How U.S. Assimilation Is Changing Marketing Rules

Growing Group of Multicultural Consumers Is Making Segmenting Increasingly Complex -- or Impossible

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Credit: *Projected. Source: U.S. Census Bureau, University of Southern California Estimates


BATAVIA, Ohio (AdAge.com) -- When Najoh Tita-Reid was a multicultural marketing director at Procter & Gamble Co. launching the "My Black Is Beautiful" marketing program, one of the realities she faced was that many of the women the effort was targeting were Hispanic as well as black. Today, as senior VP at GlobalHue Africanic, she sees a growing group of multicultural consumers who may not fully identify with any one box they're asked to check on the 2010 Census.

Call it assimilated America, one where Spanglish may be the emerging national dialect and the U.S. population is in many ways multiethnic, making future distinctions and segmentations increasingly complex or even impossible.

"More people are embracing more of their bicultural [status] and the country is increasingly embracing people who are bicultural and multicultural," she said. "They'll increasingly represent the new America."

You could be forgiven for thinking otherwise. Despite, or perhaps because of, rapid ethnic-population growth on the way to a projected "majority minority" in 2050, ethnic polarization seems rampant -- look no further than the Arizona border controversy. The legendary American Melting Pot seems like history.

There's just one problem, however: It's wrong, according to some people who've studied it either as academics or marketers. The heat around immigration and ethnic tension may just be what the melting pot throws off as it simmers like it always has.

Anti-immigrant sentiment has a long history in America, going back to Benjamin Franklin openly wishing German immigrants would go home, according to Duke professor Jacob Vigdor. They didn't, of course, and Mr. Vigdor's living proof.

Mr. Vigdor's assimilation index measures how well immigrants resemble native-born populations based on a variety of economic and cultural factors such as education and language, and it shows today's immigrants are less assimilated than those a century ago.

But looking closer, that's largely because of the size of the immigration spurt since the 1980s, unprecedented in absolute numbers and roughly similar to that of the early 20th century in terms of how it's remade the ethnic landscape of the country. The increased ratio of newer immigrants to older ones seems to slow assimilation.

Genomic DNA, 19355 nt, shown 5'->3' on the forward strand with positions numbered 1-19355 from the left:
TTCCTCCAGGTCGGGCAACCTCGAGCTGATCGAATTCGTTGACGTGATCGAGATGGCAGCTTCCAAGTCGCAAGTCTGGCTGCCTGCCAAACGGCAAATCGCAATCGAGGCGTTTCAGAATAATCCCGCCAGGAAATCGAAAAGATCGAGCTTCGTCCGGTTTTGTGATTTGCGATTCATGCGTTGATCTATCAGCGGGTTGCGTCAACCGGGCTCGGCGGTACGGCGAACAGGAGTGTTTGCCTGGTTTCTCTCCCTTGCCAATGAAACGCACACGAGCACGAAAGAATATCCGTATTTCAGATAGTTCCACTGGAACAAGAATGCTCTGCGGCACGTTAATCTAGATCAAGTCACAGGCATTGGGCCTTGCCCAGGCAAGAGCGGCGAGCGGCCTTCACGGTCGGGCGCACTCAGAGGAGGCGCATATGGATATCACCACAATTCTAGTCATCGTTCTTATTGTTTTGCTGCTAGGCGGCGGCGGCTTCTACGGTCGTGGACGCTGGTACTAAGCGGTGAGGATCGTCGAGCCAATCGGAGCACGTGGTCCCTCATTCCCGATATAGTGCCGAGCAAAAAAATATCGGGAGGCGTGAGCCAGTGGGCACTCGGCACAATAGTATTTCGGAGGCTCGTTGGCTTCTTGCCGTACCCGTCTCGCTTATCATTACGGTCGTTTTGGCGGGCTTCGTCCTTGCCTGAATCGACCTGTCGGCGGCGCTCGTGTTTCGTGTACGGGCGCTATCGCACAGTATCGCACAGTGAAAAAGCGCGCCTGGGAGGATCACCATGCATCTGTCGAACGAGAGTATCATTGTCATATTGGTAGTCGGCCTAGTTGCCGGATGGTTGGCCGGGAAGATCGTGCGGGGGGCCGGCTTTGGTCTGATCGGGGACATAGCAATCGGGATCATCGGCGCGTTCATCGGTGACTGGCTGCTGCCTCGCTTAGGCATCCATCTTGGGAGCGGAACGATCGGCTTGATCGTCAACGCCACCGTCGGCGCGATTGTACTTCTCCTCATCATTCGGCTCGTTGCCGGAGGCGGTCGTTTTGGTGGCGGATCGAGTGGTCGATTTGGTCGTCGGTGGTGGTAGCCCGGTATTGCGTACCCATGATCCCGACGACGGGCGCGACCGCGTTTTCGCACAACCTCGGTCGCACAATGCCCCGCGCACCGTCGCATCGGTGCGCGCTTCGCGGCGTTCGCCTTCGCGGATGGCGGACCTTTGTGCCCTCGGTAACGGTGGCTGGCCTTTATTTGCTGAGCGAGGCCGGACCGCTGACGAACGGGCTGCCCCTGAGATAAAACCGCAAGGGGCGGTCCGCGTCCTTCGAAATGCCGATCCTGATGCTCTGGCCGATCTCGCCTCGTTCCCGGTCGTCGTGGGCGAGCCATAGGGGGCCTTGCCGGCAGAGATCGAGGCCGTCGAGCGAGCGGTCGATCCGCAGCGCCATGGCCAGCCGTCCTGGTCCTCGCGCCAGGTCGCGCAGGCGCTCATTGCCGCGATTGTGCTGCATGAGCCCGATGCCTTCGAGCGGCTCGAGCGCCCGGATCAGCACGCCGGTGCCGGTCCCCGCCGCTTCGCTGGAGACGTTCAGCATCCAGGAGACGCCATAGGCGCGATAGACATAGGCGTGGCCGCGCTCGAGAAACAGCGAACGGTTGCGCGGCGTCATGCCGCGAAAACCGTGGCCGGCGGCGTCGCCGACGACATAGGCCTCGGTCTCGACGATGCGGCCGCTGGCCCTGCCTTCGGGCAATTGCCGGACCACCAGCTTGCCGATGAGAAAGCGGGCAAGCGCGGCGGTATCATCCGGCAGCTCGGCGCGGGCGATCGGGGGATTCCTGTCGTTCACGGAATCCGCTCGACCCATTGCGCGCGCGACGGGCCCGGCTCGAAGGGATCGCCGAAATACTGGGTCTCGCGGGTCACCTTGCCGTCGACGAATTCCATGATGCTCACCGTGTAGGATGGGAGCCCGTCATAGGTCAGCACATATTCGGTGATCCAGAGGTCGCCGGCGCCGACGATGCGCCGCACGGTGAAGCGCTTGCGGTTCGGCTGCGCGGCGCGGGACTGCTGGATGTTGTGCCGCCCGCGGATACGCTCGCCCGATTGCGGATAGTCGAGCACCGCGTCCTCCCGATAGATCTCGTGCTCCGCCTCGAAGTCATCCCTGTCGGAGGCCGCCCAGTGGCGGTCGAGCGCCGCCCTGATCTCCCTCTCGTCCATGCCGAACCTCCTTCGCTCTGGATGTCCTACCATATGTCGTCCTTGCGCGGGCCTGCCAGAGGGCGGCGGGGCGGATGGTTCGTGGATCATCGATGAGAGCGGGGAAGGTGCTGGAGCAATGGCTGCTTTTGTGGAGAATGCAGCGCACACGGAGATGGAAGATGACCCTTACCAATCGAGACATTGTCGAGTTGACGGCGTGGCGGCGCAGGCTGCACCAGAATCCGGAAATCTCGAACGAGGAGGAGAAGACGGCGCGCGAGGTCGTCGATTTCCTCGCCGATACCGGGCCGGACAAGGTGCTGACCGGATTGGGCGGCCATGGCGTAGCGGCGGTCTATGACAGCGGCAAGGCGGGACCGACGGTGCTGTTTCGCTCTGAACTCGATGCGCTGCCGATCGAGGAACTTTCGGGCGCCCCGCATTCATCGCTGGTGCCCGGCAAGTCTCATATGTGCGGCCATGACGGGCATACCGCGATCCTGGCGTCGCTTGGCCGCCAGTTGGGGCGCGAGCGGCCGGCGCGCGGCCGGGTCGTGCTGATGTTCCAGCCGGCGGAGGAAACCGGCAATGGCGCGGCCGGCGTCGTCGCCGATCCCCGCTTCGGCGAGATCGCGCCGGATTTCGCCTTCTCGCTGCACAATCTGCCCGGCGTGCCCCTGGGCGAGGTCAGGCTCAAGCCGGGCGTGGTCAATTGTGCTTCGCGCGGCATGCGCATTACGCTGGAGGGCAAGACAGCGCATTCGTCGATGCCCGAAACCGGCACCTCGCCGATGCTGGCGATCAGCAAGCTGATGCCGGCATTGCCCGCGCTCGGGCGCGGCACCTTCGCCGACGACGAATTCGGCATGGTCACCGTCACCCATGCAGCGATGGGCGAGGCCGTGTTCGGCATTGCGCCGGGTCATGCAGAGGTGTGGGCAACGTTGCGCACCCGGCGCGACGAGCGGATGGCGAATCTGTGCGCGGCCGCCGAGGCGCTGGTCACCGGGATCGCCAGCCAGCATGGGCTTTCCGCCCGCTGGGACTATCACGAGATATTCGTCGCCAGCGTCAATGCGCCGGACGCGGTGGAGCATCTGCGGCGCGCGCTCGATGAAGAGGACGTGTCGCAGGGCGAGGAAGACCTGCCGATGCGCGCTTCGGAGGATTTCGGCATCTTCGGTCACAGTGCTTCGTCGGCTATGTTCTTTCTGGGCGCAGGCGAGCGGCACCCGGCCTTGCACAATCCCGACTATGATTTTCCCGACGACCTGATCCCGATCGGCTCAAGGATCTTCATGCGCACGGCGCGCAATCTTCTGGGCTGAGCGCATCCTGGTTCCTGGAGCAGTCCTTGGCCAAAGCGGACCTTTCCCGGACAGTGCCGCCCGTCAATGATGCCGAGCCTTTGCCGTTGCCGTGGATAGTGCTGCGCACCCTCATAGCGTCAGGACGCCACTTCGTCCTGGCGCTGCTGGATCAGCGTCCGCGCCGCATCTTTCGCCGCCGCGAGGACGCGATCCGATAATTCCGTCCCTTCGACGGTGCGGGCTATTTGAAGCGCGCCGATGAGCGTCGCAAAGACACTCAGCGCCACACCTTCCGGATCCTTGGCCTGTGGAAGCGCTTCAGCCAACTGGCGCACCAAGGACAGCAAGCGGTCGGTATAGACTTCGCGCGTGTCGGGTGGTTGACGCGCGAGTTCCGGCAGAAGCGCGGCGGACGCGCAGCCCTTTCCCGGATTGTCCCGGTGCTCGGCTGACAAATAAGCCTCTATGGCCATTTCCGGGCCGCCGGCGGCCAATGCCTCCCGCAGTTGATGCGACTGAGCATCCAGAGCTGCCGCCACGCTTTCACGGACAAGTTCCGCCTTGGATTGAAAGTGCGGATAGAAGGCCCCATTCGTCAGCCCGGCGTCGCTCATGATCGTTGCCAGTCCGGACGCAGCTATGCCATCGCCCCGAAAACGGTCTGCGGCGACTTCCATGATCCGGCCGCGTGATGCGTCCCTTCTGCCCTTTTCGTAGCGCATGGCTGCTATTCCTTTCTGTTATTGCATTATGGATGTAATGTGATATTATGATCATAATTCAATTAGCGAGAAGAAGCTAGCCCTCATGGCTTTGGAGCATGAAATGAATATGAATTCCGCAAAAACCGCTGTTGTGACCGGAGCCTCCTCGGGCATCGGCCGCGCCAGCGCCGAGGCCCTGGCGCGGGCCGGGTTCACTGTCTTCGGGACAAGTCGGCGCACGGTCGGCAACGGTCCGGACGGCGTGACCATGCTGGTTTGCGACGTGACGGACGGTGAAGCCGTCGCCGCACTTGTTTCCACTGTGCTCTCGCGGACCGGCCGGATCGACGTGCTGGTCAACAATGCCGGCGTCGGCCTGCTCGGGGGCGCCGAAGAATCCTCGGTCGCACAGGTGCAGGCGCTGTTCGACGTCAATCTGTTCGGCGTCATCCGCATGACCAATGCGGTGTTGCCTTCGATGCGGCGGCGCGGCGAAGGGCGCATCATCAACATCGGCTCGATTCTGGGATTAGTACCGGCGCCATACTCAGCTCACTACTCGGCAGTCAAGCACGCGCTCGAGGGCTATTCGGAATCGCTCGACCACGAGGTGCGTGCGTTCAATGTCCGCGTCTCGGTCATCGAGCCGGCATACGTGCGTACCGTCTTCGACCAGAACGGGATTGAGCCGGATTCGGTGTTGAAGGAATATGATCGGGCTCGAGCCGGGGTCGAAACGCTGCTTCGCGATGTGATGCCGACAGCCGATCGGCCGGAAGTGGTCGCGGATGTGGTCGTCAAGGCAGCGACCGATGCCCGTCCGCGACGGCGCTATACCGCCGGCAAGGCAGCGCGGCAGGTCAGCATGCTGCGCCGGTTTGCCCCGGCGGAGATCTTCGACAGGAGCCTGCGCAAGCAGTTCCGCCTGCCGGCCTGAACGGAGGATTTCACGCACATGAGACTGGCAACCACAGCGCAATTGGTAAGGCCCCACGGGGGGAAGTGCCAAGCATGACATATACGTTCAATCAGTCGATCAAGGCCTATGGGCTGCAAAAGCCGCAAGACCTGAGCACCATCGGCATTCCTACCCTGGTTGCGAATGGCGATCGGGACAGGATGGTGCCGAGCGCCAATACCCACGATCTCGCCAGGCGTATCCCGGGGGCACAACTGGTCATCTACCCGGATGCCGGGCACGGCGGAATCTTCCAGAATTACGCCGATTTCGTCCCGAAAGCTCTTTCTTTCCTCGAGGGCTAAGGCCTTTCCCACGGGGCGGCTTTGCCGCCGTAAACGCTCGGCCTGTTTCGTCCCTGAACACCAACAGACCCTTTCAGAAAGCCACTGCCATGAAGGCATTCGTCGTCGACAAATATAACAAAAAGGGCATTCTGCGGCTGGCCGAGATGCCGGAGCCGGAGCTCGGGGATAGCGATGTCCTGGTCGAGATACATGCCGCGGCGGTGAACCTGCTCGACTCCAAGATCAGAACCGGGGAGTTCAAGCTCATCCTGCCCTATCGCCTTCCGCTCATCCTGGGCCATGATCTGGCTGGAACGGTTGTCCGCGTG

In fact, immigrants of the past quarter century -- and especially since 1995 -- are actually assimilating more rapidly than their counterparts a century ago, according to research by Mr. Vigdor, largely along cultural lines such as language acquisition, marriage and childbearing patterns.

What's more, the recent slowdown in new immigrants could actually foster assimilation, and evidence from the University of Southern California supports that view, according to Dowell Myers, professor of urban planning and demographics at the university.

People are slow to change their language or their food and clothing tastes when they immigrate, Mr. Myers said. But the second generation is often bilingual and acculturates rapidly, adopting a blend of their parents' and their home country's habits. By the third generation, many offspring of immigrants don't even speak their grandparents' language.

Hispanic actress Jessica Alba is a good example. When a reporter asked her a question in Spanish on the red carpet of an awards ceremony, this granddaughter of a Mexican immigrant had to admit she couldn't speak the language.

Meanwhile, the Pew Research Center earlier this year found a record one in seven, or 14.6% of all new U.S. marriages in 2008, were interracial or inter-ethnic. Among all newlyweds, 9% of whites, 16% of blacks, 21% of Hispanics and 31% of Asians married someone whose race or ethnicity was different than their own.

While she believes assimilation and acculturation will accelerate in the years ahead, GlobalHue's Ms. Tita-Reid doesn't see that as rendering multicultural shops obsolete. In fact, she sees it as a reason they should increasingly lead marketing efforts. "It's even more important for people to get cultural insights across regions and generations," she said. The general market, she said, is an increasingly multicultural market.

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